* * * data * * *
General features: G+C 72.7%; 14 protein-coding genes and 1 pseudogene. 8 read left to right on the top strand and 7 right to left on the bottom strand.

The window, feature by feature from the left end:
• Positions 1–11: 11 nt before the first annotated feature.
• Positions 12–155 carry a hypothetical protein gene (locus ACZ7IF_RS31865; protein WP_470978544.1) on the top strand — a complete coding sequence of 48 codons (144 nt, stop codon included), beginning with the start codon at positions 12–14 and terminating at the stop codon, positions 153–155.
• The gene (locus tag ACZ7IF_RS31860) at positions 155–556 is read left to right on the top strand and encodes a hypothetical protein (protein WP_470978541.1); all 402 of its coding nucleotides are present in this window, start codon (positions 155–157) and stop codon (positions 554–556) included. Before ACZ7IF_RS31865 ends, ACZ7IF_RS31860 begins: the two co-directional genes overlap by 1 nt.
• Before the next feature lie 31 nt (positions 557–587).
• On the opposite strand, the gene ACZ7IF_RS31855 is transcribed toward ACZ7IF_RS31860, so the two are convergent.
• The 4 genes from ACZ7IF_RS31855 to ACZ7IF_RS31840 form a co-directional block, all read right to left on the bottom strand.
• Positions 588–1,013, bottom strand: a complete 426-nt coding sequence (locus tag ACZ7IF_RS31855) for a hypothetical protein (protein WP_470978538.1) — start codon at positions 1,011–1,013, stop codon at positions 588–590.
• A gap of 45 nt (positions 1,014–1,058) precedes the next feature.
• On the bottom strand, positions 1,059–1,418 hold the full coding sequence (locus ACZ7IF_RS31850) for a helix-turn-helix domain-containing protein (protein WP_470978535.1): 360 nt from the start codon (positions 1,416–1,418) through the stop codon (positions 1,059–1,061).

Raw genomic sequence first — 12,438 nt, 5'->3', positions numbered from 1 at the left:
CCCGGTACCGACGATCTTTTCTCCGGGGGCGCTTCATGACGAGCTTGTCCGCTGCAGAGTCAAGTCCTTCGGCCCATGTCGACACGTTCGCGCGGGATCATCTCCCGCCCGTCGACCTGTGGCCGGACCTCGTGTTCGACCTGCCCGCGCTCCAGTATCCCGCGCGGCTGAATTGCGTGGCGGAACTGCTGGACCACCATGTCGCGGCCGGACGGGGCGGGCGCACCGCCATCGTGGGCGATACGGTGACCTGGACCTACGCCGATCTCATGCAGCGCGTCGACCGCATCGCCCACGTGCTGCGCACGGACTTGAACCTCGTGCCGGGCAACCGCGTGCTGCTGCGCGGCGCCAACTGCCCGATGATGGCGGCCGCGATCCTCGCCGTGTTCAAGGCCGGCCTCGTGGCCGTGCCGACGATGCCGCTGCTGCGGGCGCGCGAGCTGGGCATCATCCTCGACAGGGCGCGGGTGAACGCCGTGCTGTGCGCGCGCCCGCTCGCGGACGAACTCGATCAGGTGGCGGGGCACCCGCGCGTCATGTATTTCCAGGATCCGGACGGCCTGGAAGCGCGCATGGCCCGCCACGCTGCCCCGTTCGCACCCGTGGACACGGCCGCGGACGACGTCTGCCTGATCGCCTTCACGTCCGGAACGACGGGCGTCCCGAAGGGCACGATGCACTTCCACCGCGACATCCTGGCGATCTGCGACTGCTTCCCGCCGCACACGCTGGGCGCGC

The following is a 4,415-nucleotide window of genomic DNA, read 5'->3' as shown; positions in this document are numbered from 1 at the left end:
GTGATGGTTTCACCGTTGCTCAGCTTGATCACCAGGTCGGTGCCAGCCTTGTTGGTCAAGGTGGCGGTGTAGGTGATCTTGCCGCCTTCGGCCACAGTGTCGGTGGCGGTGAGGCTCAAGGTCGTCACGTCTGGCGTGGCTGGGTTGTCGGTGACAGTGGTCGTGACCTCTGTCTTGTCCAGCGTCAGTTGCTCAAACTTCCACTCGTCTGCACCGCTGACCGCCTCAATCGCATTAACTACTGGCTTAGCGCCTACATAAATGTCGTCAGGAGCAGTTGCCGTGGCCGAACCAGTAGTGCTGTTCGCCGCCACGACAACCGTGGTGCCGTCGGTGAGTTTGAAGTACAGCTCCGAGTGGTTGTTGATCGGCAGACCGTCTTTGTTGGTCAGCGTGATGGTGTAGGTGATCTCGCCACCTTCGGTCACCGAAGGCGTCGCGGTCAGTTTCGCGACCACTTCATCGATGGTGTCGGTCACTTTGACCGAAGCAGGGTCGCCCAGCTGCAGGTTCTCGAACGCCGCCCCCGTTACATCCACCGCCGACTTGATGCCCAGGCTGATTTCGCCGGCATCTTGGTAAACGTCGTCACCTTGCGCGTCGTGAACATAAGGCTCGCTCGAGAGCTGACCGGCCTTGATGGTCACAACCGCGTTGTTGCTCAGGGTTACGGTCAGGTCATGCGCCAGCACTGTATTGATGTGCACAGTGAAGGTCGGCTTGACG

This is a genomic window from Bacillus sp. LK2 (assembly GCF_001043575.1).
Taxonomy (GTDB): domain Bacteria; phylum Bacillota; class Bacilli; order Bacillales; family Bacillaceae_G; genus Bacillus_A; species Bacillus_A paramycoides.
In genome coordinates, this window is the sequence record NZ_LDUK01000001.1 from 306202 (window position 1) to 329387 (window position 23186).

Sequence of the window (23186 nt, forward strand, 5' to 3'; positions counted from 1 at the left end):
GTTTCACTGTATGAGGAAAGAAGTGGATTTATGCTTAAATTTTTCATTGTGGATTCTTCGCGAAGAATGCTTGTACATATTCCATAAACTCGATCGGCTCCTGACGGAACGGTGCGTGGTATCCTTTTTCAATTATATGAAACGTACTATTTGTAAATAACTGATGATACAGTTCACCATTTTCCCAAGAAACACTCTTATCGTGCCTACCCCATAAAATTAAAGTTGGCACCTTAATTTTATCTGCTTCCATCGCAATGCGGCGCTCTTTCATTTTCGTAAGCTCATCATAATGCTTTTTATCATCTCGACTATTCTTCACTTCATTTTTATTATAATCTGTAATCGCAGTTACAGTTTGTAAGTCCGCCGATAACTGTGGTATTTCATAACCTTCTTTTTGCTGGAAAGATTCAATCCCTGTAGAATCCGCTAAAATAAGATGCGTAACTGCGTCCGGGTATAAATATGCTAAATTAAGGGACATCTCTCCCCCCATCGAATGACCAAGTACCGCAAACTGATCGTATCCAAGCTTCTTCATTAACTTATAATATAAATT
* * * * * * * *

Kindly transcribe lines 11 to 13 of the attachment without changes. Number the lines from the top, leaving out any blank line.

• On the bottom strand, positions 1,059–1,418 hold the full coding sequence (locus ACZ7IF_RS31850) for a helix-turn-helix domain-containing protein (protein WP_470978535.1): 360 nt from the start codon (positions 1,416–1,418) through the stop codon (positions 1,059–1,061).

Raw genomic sequence first — 12,438 nt, 5'->3', positions numbered from 1 at the left:
CCCGGTACCGACGATCTTTTCTCCGGGGGCGCTTCATGACGAGCTTGTCCGCTGCAGAGTCAAGTCCTTCGGCCCATGTCGACACGTTCGCGCGGGATCATCTCCCGCCCGTCGACCTGTGGCCGGACCTCGTGTTCGACCTGCCCGCGCTCCAGTATCCCGCGCGGCTGAATTGCGTGGCGGAACTGCTGGACCACCATGTCGCGGCCGGACGGGGCGGGCGCACCGCCATCGTGGGCGATACGGTGACCTGGACCTACGCCGATCTCATGCAGCGCGTCGACCGCATCGCCCACGTGCTGCGCACGGACTTGAACCTCGTGCCGGGCAACCGCGTGCTGCTGCGCGGCGCCAACTGCCCGATGATGGCGGCCGCGATCCTCGCCGTGTTCAAGGCCGGCCTCGTGGCCGTGCCGACGATGCCGCTGCTGCGGGCGCGCGAGCTGGGCATCATCCTCGACAGGGCGCGGGTGAACGCCGTGCTGTGCGCGCGCCCGCTCGCGGACGAACTCGATCAGGTGGCGGGGCACCCGCGCGTCATGTATTTCCAGGATCCGGACGGCCTGGAAGCGCGCATGGCCCGCCACGCTGCCCCGTTCGCACCCGTGGACACGGCCGCGGACGACGTCTGCCTGATCGCCTTCACGTCCGGAACGACGGGCGTCCCGAAGGGCACGATGCACTTCCACCGCGACATCCTGGCGATCTGCGACTGCTTCCCGCCGCACACGCTGGGCGCGC